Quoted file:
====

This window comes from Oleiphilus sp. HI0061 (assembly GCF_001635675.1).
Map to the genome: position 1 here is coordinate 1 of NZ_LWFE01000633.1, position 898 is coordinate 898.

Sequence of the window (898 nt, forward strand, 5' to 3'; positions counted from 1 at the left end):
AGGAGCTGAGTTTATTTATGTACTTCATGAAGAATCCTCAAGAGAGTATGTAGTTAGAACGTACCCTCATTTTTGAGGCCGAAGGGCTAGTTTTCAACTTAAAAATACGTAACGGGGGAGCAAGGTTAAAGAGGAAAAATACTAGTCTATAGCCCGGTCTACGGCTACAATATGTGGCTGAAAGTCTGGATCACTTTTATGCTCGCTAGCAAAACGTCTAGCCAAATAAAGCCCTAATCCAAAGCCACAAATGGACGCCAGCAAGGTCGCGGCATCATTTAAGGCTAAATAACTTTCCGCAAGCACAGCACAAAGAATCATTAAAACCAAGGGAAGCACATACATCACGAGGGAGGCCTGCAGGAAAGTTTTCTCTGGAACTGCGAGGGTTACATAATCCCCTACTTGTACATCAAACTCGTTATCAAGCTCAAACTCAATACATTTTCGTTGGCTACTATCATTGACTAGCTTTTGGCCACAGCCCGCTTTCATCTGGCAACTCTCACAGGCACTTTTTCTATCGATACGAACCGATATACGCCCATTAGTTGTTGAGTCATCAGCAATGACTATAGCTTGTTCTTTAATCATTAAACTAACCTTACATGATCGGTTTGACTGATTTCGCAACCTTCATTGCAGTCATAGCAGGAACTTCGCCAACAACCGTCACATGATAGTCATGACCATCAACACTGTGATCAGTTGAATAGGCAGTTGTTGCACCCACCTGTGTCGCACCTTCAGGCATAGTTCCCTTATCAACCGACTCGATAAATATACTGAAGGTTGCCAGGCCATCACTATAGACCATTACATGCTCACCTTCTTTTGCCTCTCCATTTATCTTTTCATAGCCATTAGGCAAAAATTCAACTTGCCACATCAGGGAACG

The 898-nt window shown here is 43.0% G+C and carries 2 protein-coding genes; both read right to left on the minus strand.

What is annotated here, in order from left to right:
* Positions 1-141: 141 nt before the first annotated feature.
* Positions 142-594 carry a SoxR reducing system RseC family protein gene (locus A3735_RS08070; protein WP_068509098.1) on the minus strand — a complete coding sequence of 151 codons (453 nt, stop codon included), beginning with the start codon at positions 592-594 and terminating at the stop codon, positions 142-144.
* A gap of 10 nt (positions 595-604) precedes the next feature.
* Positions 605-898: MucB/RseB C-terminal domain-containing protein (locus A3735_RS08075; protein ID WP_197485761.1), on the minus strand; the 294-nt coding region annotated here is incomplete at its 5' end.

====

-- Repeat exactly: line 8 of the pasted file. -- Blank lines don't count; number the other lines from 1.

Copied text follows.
* Positions 142-594 carry a SoxR reducing system RseC family protein gene (locus A3735_RS08070; protein WP_068509098.1) on the minus strand — a complete coding sequence of 151 codons (453 nt, stop codon included), beginning with the start codon at positions 592-594 and terminating at the stop codon, positions 142-144.